After the Redskins’ win and the Giants’ and Cowboys’ losses Sunday, the numbers give Washington a 73% chance of making the playoffs. This includes both the more likely possibility that they win the division Sunday with a victory over Dallas, and the less likely possibility that should they lose, they get enough help to qualify for a wild card spot.

The league couldn’t have scripted the final week of the season any better. The Redskins host their division rival Sunday night in a winner take all battle for the NFC East. The Redskins have home field advantage and look like the slightly better team at the moment. My model gives them a 63% chance to beat the Cowboys, and the odds makers agree. Washington is currently a 3 to 3 1/2-point favorite.

It’s unlikely, but still possible, that the Redskins could lock up a playoff berth before their nighttime kickoff. Losses by both Chicago at Detroit (43% chance) and Minnesota hosting Green Bay (57% chance) would guarantee the Redskins the 6th seed. The chance that the combination happens is just under 25% (.43 * .57). Detroit has very little to play for, and games like that are hard to quantify. But here again, the oddsmakers are in agreement; they have made Chicago a 3-point favorite.

Even in the event the Redskins clinch a wild card spot prior to their showdown with the Cowboys, they would be well advised to push hard for the win. It’s not just about division bragging rights. The NFL’s playoff format heavily favors higher seeds. The combined effect of byes and home field advantage can make a several-fold difference in the probability of reaching the Super Bowl.

I often hear or read the notion that once a team gets into the playoffs, “anything can happen.” Although true, the chances of that something happening for the top seeds is several times better than it is for the bottom seeds. For starters, having a first round bye nearly doubles a team’s chances of making the Super Bowl. The week off to rest may be helpful, but the dominant effect of a bye is that it’s effectively an automatic win in the first round.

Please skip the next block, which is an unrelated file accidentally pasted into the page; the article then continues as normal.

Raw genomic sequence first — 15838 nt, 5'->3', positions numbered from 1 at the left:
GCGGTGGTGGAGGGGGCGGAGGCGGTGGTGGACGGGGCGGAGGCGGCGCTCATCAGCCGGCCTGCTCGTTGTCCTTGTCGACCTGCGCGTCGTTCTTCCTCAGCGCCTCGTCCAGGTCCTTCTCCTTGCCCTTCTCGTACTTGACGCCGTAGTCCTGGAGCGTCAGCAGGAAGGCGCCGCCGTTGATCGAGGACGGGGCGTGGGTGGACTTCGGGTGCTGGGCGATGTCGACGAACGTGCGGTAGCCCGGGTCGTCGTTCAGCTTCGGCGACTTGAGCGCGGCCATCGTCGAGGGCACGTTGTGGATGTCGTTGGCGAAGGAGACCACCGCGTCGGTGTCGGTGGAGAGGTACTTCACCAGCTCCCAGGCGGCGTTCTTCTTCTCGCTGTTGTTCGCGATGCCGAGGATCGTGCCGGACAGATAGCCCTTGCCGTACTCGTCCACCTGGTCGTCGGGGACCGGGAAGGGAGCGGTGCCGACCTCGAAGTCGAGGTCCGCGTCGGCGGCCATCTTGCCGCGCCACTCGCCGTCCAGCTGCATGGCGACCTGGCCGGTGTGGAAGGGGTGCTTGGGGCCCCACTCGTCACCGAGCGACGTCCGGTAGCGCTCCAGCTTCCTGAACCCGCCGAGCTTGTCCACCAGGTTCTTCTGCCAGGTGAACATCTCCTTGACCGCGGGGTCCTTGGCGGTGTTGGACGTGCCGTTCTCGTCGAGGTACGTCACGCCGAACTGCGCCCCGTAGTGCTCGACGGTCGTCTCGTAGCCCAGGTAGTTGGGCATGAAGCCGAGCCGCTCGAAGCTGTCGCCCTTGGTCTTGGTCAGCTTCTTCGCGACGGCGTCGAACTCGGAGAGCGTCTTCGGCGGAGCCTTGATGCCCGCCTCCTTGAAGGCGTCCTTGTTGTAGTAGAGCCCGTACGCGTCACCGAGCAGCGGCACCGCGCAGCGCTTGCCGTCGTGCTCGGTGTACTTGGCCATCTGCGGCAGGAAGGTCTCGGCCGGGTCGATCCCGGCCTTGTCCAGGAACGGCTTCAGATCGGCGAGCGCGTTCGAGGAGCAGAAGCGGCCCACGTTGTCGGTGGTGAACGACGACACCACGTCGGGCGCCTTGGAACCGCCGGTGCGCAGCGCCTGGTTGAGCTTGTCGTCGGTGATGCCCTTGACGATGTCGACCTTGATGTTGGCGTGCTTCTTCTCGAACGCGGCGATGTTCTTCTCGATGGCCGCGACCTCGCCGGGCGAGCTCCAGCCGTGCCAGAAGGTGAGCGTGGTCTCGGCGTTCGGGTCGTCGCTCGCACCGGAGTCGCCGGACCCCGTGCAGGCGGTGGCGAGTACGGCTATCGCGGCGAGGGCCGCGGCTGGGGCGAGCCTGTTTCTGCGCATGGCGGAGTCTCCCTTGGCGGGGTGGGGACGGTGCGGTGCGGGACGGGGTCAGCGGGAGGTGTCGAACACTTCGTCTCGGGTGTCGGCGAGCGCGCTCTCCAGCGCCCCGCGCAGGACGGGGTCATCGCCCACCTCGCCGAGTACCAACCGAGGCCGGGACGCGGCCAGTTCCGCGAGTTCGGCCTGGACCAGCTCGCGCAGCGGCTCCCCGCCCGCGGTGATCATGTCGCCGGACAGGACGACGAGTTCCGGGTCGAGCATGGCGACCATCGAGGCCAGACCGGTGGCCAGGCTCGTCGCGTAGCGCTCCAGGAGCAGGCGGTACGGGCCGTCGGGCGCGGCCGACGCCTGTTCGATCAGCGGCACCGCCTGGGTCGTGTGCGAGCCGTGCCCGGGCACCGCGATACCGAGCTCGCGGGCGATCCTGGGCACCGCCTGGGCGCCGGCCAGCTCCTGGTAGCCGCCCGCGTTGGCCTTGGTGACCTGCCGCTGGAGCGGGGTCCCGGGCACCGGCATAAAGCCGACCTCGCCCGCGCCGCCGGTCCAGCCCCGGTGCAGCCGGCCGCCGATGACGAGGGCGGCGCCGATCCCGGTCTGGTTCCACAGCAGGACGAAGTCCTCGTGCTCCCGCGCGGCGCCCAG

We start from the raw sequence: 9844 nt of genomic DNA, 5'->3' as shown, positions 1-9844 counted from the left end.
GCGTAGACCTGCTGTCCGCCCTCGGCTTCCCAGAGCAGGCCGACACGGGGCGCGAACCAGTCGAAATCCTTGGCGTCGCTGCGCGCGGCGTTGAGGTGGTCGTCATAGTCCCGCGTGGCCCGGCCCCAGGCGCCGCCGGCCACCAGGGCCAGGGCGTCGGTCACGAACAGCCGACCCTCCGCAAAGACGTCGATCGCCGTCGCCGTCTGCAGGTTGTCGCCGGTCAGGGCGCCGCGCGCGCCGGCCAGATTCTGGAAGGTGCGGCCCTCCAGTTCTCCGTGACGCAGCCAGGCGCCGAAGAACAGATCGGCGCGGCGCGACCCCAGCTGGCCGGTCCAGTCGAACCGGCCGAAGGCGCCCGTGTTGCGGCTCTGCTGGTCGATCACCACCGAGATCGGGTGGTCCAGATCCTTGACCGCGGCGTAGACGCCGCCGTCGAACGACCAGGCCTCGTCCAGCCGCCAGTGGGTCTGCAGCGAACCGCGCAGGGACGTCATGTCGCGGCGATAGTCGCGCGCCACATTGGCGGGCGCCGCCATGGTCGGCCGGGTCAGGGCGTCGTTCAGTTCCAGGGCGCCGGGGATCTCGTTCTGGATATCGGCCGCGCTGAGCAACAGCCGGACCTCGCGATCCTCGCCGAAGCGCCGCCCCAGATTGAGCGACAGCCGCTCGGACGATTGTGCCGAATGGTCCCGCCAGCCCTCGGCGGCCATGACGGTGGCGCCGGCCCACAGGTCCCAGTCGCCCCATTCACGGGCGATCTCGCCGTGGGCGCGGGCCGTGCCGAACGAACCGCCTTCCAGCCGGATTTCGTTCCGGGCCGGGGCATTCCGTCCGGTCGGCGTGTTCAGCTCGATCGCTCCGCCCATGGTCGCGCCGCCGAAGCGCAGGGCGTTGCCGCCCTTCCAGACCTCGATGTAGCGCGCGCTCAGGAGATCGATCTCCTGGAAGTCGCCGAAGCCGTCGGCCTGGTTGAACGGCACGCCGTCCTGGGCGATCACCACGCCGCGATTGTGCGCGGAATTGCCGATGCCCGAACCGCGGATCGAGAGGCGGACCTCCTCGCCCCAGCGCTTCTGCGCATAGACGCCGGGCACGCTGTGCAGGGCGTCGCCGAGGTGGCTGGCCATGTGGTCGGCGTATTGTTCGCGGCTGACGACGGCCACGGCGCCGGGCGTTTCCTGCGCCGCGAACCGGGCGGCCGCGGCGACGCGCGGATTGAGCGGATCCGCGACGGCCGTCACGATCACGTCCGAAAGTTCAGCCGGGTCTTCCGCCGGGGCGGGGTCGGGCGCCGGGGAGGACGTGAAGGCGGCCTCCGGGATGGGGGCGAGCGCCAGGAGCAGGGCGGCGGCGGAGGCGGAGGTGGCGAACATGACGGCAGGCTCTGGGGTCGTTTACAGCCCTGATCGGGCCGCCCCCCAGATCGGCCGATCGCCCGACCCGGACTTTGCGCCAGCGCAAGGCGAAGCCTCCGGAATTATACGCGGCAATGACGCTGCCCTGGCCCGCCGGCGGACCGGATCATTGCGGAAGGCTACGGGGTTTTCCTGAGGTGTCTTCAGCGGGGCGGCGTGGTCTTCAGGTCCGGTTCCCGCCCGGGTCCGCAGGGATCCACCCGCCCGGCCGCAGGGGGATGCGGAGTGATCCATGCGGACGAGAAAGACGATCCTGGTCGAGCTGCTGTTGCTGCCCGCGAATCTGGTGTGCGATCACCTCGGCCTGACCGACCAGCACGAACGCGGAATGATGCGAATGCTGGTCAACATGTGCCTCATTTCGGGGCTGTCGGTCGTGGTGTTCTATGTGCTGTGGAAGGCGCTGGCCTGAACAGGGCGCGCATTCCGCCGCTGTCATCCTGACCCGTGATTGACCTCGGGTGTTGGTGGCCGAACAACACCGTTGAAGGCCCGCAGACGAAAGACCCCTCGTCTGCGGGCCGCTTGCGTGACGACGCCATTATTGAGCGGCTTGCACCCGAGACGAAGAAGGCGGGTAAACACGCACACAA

Home field advantage is also critically important, especially in the playoffs. Home field advantage is enhanced in the postseason because teams tend to be of equal strength. In the NFL regular season,  the home team wins about 57% of the time, but that includes large mismatches which don’t exist in the playoffs. (For example, it didn’t matter very much where New England played Jacksonville last Sunday.) It’s very difficult to parse the effect of home field from the impact of team strength in the postseason because the better teams tend to have the higher seed and thus home field. But it appears it’s close to 60%. That’s a big difference in the first round alone–a wild card on the road starts with a 40% chance of progressing, but a division champion starts with a 60% chance, half-again better.

Just based on seeding alone, the #1 through #6 seeds in the playoffs have, in order, a chance of : 36%, 29%, 11%, 10%, 7%, and 6% of making it to the SB.  (Details here.) You can see that the #1 seed has about six times the chance of a wild card team to make it to the Super Bowl. The #2 seed has nearly five times the chance. Actual percentages throughout the current playoff format closely match these chances.

In the Redskins case, the #4 seed would give them nearly twice the chances of the #6 seed. It’s a long shot either way. But even if Detroit and Green Bay are able to hand the Redskins a guaranteed wild card, Sunday night’s game will have a lot on the line.

As always, thanks to for its assistance with playoff probabilities.

Brian Burke is the creator of Advanced NFL Stats, a Web site about football, statistics and game theory.